The grand taxis are all white. They have a capacity of five passengers (not including the driver), using the co-driver’s seat to accommodate two people (so I recommend travelling a maximum of four people so that it is not uncomfortable).
They only travel between cities. As they are private services with long journeys, their cost is higher, and it is advisable to negotiate hard to get a good price.
The most effective way is to get more travellers to share expenses, either by looking for them yourself or by telling the taxi driver that you prefer to wait until other customers who want to make the same journey arrive.
Alternatively, you can respond to the taxi driver’s initial offer by bargaining, especially during off-peak hours (even sitting on a nearby bench or terrace if he doesn’t give in). After all, a taxi driver who is stopped is a taxi driver who loses money.
Prices (for the full taxi): Between 10 and 20 dirhams per kilometre, although sometimes big taxis cover journeys from or to the outskirts of cities, with a set fare. For example, a grand taxi from Marrakech airport to the city costs 70 dirhams.
Petit taxis only circulate in the city and admit a maximum of 3 passengers per vehicle. To differentiate them from the previous ones, they are coloured.
As their appearance will depend on the city, it can be fun to “hunt” for the different petit taxis you will come across on your journey, as sometimes the designs seem random, while at other times they obey certain aspects of the city.
For example, in Marrakech they are brown and in Casablanca red, but in Chaouen they are blue and orange in Berkane (a city famous for its orange production).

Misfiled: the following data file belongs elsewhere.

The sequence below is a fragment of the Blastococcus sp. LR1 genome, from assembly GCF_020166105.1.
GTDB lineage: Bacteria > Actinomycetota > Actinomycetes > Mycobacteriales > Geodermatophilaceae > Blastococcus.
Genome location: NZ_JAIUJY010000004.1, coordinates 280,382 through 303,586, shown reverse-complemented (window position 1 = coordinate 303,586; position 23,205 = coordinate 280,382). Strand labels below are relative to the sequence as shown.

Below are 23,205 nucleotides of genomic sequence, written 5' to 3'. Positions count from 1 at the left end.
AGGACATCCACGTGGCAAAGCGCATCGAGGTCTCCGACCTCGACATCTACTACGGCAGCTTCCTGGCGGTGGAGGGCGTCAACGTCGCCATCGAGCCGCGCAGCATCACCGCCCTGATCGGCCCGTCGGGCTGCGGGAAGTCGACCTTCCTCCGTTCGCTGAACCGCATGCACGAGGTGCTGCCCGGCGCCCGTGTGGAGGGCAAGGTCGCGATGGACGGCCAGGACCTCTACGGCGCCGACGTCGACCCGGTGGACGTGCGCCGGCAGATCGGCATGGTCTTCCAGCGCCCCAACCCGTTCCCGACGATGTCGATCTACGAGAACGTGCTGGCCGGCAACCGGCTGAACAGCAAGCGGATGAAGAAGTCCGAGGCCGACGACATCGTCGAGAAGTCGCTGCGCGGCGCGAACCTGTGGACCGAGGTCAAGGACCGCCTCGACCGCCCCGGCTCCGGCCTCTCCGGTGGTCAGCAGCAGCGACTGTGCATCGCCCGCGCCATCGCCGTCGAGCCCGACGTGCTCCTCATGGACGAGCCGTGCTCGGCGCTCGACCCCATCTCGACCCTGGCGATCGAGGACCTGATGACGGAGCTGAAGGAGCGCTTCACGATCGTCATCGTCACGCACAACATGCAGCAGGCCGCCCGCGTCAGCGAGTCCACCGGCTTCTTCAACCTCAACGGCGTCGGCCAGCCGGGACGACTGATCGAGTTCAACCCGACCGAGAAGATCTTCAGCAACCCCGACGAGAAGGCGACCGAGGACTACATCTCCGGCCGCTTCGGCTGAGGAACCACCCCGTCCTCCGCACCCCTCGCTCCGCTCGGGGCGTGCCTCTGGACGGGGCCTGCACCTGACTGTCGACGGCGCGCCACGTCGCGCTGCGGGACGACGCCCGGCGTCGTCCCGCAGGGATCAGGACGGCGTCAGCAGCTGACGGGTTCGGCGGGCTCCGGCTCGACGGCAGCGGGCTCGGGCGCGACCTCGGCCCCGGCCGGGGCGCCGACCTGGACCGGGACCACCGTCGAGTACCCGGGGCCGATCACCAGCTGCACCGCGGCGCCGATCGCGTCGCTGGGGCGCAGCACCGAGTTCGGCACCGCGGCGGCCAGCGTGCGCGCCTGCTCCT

Despite this, certain licenses are allowed which, I suppose, are aimed at saving on painting costs. For example, my favorite petit taxis are located in Kelaat M`Gouna (famous for its rose water distillery) but they don’t necessarily have to be completely pink, they are also allowed to be white with a pink stripe.
Rent a Car
This is another option to consider for those people who wish to make a very specific itinerary, with little public transport coverage and/or who want a vehicle at their disposal to improvise the itinerary on the spot.
There are several companies that offer this service, although the one I recommend, after weighing options, experiences and prices is Hertz.
The process is relatively simple: you book directly from the website, and when you arrive at the dealership you show up with your reservation, driving license, passport and credit card.
When you finish the trip you leave the car at one of the several different company dealerships around the country (so you can finish the trip in a different city than at the beginning), with approximately the same amount of gasoline.
Be patient and careful at the wheel, because at the entrance and exit of all locations there is usually a police presence (in addition to numerous speed controls).
Costs: As an example, a Peugeot 308 will cost approximately 40 euros per day, with a petrol cost of 0.5 dirhams per kilometre driven. In addition, 280 euros will be blocked on the card as a deposit.
Having tried all the options, I certainly opt for the taxi as the ideal solution to move around Morocco, although most of the time the long and tedious process of haggling is necessary. For long journeys I would recommend the train as a cheaper alternative (considering the possible delays), leaving the bus as the last option in case everything else fails.
And if you’re looking for a trip with a very specific itinerary and can’t afford a driver at your disposal, or you want to go your own way making quick decisions on the fly about which route to take, a rental car is also a good option.